The beauty industry has room and careers for all different types of people. There are careers for people who love to style hair, and enhance facial features by the application of makeup. There are also careers for people whose first interest is in helping people, helping them to look and feel their best. If that describes you, and you are someone who wants to make a difference in other peoples lives, consider training for a career in electrolysis.
Electrolysis is a process that uses electricity to kill unwanted hair at the root, preventing it from being able to re-grow. Through a series of electrolysis sessions, this hair can be removed for good. Electrologists are the professionals who perform this service, and with the baby boom generation moving into their senior years, the demand for electrologists is growing.
In Massachusetts, electrologists must be licensed in order to practice. To be eligible for the license, you must be eighteen years of age and have completed high school or the equivalent. The governing board for electrology in Massachusetts is the Massachusetts Division of Professional Licensure (www.mass.gov/ocabr/government/oca-agencies). To take the licensing exam, you must complete at least 1100 hours of course work and training in an accredited program. You must also earn one continuing education credit every two years.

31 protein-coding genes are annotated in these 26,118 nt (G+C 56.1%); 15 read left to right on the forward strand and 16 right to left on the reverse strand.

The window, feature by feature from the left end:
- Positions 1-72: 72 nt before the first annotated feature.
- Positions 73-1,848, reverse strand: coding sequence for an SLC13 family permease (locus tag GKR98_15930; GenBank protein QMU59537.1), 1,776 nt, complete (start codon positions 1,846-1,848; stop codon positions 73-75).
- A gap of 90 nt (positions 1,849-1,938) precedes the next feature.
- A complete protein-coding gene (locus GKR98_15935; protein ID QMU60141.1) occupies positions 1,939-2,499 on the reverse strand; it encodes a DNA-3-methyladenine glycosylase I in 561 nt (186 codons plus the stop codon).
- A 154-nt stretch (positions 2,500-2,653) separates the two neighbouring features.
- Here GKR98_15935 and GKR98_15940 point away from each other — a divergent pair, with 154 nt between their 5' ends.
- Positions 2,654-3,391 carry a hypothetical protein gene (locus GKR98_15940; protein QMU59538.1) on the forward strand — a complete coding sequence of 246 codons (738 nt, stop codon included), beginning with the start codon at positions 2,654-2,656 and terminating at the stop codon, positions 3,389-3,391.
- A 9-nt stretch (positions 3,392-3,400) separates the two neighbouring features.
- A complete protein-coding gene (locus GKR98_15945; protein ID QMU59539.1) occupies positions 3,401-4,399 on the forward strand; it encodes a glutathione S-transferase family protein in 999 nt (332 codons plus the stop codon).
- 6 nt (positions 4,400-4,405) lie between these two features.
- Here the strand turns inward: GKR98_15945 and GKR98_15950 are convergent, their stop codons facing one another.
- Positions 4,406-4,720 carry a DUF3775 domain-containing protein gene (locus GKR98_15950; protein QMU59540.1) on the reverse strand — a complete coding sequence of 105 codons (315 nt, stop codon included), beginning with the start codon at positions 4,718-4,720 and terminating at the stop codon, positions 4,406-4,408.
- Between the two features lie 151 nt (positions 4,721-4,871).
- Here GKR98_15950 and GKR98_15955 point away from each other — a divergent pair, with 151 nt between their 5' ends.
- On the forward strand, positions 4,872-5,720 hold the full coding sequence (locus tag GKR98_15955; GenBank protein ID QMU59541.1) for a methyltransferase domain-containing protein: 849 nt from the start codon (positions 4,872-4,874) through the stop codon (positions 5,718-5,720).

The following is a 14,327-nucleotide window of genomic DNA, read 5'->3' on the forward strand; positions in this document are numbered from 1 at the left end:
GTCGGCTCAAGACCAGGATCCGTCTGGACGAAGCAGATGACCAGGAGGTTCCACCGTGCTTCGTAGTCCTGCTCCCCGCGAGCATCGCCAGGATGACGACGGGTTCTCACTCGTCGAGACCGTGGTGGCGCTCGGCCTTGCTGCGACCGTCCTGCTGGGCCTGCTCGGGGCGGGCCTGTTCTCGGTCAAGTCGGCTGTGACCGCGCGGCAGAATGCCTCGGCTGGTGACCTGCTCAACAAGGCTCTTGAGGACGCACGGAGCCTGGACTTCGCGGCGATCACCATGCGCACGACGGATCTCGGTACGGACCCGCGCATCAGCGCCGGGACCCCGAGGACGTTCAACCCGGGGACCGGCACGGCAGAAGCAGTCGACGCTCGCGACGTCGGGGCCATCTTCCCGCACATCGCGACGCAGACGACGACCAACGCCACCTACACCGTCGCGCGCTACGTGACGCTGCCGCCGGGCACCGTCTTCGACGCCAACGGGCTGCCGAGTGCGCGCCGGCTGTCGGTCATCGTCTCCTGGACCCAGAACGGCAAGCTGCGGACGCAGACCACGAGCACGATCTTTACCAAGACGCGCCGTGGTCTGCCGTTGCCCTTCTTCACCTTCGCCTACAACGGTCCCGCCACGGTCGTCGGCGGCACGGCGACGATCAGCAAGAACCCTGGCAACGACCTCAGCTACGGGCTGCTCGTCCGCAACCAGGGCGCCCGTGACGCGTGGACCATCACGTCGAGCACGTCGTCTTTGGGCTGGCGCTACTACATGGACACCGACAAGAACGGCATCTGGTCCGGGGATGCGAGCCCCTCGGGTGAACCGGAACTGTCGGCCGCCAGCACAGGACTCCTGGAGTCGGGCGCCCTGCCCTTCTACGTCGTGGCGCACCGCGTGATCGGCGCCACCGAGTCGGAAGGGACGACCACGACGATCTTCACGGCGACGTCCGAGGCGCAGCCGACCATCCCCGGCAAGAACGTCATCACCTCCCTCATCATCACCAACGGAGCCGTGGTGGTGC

Electrolysis is taught at some schools of cosmetology, hair dressing, and hair styling in Massachusetts, and also at several free-standing schools of electrolysis located throughout the Commonwealth. A program may last for eighteen months to two years. It covers the anatomy and physiology of skin and hair, and diseases and conditions of each. The history of electrolysis will be taught and you will learn about the three basic electrolysis methods. These are galvanic, which utilizes electricity, delivered through a probe into the hair root that causes a chemical reaction that kills the hair, thermolytic, which uses radio waves to kill the hair at the root, and blend, which includes elements of both and has advantages of both. A fourth method, laser hair removal, which is not a method of electrolysis but is often used to remove unwanted hair, may be taught as well. Courses will cover client interaction from initial interview and taking a medical history through post-procedure follow-up. Youll get experience handling the equipment as well as cleaning and sterilizing it. Courses will cover topics in psychology and dermatology.